McHale announced less than two weeks into this NBA season that he was taking a leave of absence from his coaching duties, leaving fans to wonder what the matter was.
Executives of the team, led by Kelvin Sampson in McHale's absence, said he was leaving for an indeterminate amount of time to tend to a family issue, but did not provide additional information at the time, according to the Associated Press.
On Sunday, Yahoo Sports reported that the tragic situation was addressed in a statement by Rockets owner Leslie Alexander that shines some light on the McHale family's ordeal, but does not specifically address the cause of death.
“I extend my deepest condolences to Kevin and Lynn for the loss of their beautiful daughter, Sasha, on Saturday afternoon,” Alexander wrote.
“Kevin and Lynn are loving and dedicated parents who will need our continued support throughout this very difficult time. Our entire
organization is mourning the McHale family's loss and we ask that you keep them in your thoughts and prayers."
Alexander did not provide any information about McHale's future plans or anything beyond that short statement, according to Yahoo Sports.
Here are five things to know about Sasha McHale, a girl who died far too soon:
1. She suffered from lupus. Sasha McHale lived for many years with the deadly disease lupus, reported Jonathan Feigen, who writes for the Houston Chronicle's Ultimate Rockets blog. Although SB Nation reported that Sampson said on Wednesday that the McHales' family situation -- aka the state of Sasha McHale's health -- was “improving,” the disease can be fatal and unpredictable, and fate had other plans for Sasha. Lupus is an incurable autoimmune disease that causes a wide range of symptoms from hair loss to skin rashes to mouth sores. Veronica Scott, a teammate on Sasha's 2008 high-school basketball team, said that Sasha was a student at the University of Minnesota at Duluth and that she fell ill during a 2011 trip to Australia, the Saint Paul Pioneer Press reported. Sasha then returned home to deal with her disease.
2. Sasha McHale, who turned 23 last month according to Houston's KTRK-TV, was an accomplished athlete before being brought down by lupus. Following in her father's basketball-playing footsteps, Sasha played forward for the Totino-Grace High School Eagles in Minnesota, the Saint Paul Pioneer Press reported. She wore No. 32 on her jersey, as did her father during his Naismith Memorial Basketball Hall of Fame career with the NBA'a Boston Celtics, with whom he also played forward.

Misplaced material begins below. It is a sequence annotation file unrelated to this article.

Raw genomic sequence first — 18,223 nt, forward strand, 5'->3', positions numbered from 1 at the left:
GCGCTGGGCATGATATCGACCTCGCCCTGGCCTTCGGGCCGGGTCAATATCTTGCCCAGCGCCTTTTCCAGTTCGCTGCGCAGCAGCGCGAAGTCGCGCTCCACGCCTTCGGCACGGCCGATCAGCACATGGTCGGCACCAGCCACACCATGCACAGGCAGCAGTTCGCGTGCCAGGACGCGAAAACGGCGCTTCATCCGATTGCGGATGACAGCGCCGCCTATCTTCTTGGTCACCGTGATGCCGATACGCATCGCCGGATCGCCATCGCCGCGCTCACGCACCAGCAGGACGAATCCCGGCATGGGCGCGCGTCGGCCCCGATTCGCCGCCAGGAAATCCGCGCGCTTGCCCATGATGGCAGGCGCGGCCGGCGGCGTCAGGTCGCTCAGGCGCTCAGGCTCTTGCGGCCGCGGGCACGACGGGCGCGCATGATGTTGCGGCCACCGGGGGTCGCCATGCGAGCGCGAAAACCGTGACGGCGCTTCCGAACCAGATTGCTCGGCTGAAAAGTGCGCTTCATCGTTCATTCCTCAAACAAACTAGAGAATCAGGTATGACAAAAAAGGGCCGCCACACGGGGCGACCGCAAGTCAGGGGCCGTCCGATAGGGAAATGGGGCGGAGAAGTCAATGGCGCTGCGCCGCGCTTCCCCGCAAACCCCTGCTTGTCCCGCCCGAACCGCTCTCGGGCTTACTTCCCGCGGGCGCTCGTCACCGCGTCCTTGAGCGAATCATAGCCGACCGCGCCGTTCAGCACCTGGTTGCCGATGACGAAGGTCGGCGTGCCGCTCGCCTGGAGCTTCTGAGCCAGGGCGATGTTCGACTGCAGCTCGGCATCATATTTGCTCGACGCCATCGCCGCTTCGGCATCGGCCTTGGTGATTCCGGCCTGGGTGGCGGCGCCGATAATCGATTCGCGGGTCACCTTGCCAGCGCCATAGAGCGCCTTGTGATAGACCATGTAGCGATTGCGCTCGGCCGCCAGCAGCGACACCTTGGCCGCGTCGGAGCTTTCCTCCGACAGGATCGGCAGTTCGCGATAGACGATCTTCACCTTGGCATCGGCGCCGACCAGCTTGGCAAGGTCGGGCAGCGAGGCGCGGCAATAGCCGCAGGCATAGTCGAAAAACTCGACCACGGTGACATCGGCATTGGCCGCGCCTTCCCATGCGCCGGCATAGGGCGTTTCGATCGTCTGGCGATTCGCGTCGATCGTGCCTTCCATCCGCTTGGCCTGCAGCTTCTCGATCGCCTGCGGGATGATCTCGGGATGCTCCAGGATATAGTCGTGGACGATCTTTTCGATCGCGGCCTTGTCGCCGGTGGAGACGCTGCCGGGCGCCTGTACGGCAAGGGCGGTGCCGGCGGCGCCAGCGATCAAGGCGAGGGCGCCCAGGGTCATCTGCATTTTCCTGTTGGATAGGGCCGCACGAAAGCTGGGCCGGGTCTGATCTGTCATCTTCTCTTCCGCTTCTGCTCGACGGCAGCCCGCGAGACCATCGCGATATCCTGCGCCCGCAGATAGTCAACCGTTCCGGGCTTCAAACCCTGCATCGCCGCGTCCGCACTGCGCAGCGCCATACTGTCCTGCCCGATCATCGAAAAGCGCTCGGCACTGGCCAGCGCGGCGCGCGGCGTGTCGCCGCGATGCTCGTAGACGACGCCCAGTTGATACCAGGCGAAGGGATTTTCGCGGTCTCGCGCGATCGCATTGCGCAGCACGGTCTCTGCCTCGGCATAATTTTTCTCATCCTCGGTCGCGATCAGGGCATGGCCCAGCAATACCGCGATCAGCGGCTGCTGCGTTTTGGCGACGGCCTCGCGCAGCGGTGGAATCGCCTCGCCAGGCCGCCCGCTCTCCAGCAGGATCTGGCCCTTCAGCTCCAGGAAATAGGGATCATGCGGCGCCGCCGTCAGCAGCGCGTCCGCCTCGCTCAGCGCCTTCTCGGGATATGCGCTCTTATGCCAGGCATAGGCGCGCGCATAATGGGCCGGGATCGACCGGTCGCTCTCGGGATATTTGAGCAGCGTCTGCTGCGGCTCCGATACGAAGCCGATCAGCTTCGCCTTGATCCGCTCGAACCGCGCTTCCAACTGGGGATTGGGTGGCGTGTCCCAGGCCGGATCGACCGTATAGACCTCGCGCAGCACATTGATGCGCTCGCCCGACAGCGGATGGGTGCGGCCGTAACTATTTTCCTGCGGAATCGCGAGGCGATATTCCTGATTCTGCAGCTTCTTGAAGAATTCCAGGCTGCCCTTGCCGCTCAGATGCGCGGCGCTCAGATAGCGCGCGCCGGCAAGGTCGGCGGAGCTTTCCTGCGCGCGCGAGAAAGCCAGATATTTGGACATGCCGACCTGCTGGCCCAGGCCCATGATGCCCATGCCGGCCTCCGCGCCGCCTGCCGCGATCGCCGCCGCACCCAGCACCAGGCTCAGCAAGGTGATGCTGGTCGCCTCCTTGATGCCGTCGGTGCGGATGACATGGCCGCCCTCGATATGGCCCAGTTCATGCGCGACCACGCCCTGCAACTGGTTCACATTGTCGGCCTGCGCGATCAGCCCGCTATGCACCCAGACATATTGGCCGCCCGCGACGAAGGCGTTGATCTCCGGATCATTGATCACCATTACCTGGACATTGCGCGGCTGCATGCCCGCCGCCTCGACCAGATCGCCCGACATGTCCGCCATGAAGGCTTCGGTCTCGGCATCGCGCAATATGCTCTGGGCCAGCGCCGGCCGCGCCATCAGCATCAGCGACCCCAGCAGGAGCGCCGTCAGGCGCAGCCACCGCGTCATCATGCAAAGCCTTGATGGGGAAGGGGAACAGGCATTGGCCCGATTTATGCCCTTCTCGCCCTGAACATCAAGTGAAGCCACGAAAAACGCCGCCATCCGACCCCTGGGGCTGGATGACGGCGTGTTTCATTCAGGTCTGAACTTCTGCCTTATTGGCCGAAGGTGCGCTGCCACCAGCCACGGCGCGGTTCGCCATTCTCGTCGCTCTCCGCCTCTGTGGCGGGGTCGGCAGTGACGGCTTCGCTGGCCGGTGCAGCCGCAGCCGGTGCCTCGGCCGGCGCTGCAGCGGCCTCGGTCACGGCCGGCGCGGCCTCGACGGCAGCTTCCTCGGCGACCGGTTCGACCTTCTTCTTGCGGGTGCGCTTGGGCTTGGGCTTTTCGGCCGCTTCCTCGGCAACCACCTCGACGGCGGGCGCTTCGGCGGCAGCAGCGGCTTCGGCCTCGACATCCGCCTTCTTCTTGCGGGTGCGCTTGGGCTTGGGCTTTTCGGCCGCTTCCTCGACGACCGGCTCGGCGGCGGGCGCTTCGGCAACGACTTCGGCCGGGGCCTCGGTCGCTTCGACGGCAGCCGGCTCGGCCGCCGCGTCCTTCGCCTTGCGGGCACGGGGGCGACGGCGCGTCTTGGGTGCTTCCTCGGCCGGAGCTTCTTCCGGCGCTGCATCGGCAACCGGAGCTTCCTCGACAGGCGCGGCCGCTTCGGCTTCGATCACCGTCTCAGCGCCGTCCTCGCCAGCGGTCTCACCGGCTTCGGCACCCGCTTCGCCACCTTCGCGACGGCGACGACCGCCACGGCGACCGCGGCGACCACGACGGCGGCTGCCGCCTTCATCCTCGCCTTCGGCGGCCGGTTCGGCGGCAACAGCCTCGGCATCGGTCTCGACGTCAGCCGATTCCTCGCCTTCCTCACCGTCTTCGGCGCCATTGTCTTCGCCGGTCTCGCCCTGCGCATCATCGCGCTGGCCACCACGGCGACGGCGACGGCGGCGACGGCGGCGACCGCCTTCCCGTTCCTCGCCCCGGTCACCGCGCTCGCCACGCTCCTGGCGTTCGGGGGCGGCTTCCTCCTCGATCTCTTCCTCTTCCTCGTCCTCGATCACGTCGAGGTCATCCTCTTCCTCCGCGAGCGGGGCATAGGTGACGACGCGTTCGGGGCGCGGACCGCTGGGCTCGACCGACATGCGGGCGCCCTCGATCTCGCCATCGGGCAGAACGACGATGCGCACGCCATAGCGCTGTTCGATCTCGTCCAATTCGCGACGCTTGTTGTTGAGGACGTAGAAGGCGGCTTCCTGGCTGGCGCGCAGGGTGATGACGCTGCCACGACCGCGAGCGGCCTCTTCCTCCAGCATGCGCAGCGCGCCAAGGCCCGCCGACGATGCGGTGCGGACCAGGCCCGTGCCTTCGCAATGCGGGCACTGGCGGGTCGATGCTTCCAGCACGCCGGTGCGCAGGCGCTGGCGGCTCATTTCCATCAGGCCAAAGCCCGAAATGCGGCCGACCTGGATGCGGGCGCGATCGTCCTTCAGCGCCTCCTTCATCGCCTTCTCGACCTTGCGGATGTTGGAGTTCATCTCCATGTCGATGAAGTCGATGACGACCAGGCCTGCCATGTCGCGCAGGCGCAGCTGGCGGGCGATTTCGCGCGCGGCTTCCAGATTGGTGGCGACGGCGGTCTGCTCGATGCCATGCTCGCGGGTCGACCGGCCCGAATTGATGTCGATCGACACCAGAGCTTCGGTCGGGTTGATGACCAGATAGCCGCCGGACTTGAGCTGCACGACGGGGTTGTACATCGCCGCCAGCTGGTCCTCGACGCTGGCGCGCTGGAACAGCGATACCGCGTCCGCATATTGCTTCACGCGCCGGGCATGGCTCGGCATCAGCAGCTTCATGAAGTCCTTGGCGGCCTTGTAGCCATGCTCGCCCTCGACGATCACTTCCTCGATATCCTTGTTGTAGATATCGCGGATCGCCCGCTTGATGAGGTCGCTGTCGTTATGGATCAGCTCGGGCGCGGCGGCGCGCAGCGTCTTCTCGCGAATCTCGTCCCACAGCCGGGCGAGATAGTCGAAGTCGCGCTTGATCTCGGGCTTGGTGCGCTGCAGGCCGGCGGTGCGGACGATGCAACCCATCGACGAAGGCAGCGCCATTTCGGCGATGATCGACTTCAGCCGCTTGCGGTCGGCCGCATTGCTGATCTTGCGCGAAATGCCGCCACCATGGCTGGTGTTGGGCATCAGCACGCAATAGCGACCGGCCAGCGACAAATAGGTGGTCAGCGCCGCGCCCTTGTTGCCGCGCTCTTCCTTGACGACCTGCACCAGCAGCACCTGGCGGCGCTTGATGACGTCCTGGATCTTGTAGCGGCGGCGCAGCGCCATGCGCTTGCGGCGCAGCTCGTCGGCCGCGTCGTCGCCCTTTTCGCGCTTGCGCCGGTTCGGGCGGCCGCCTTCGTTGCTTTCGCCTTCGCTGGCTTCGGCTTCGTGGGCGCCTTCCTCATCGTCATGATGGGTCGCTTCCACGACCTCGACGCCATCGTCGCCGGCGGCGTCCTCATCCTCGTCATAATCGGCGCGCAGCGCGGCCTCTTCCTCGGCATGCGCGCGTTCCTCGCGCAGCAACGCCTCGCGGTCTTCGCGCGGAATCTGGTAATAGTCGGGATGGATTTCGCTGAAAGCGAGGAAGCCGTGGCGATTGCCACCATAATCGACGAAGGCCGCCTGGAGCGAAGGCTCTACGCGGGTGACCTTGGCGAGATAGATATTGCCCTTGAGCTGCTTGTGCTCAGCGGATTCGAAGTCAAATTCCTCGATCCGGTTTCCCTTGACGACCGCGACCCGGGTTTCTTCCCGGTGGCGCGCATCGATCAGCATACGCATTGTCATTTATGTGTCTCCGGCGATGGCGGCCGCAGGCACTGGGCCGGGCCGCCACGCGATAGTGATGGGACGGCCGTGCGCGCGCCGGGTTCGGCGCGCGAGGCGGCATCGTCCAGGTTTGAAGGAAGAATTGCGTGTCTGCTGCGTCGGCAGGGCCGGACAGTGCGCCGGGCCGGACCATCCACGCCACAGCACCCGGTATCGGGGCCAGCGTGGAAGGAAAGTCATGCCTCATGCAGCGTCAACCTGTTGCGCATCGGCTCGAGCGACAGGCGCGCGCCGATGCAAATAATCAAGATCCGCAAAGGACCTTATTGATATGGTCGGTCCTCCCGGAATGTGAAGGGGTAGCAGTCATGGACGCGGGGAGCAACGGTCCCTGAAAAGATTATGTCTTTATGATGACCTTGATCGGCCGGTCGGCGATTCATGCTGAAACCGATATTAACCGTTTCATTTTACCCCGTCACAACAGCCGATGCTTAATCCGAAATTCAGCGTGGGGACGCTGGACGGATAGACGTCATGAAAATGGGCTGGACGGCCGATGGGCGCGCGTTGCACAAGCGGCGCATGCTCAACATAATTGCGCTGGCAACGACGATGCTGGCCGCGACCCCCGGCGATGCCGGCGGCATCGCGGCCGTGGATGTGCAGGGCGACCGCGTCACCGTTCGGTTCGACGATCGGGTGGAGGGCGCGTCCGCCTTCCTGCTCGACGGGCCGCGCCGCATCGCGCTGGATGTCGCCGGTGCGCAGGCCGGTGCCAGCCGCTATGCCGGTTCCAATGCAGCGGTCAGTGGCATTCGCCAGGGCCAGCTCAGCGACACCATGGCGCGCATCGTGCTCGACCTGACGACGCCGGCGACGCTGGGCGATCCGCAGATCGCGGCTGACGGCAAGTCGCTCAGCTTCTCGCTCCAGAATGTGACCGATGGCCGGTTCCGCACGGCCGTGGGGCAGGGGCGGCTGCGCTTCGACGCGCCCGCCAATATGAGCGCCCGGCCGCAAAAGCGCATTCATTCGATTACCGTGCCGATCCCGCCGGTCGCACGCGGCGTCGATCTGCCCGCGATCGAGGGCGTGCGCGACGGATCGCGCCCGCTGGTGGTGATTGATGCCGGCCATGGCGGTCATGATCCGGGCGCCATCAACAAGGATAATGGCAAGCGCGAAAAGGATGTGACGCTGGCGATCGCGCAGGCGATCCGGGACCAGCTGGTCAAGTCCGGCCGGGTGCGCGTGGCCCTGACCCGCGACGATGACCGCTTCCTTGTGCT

3. She will be remembered. The Internet has been abuzz with discussion of Sasha McHale's death, with an outpouring of support emerging as people learn of her sad fate. Many of basketball's leading lights are expressing their condolences due to Sasha's early passing. Previously, Kevin McHale coached the Minnesota Timberwolves, and that team's owner, Glen Taylor, offered the following words following her death: “While Kevin was with our organization, we all watched Sasha grow up and become an outstanding young woman. She will be sorely missed by her family and friends." In the wake of Sasha's death, Houston Rockets guard James Harden tweeted, “Praying for coach McHale and his family,” while his teammate Chandler Parsons tweeted, “R.I.P. Sasha.”
4. Her first name was actually Alexandra. Although the world will likely remember Kevin McHale's 23-year-old daughter by her nickname, Sasha McHale, her first name was Alexandra.
5. You can make a donation in her name to help support research to find a cure for lupus. Click this link to go to a page where you can make a contribution to the Lupus Foundation of America. You can choose to make either a generic donation or one in Sasha McHale's name, as many folks are sure to do in the wake of her succumbing to the disease.
Veronica Scott, one of Sasha McHale's dearest friends, will get the last word in this piece. “She was positive even though she struggled so much," Scott told the Saint Paul Pioneer Press. "Everyone that knew her was impacted by her, and she brought happiness to every person."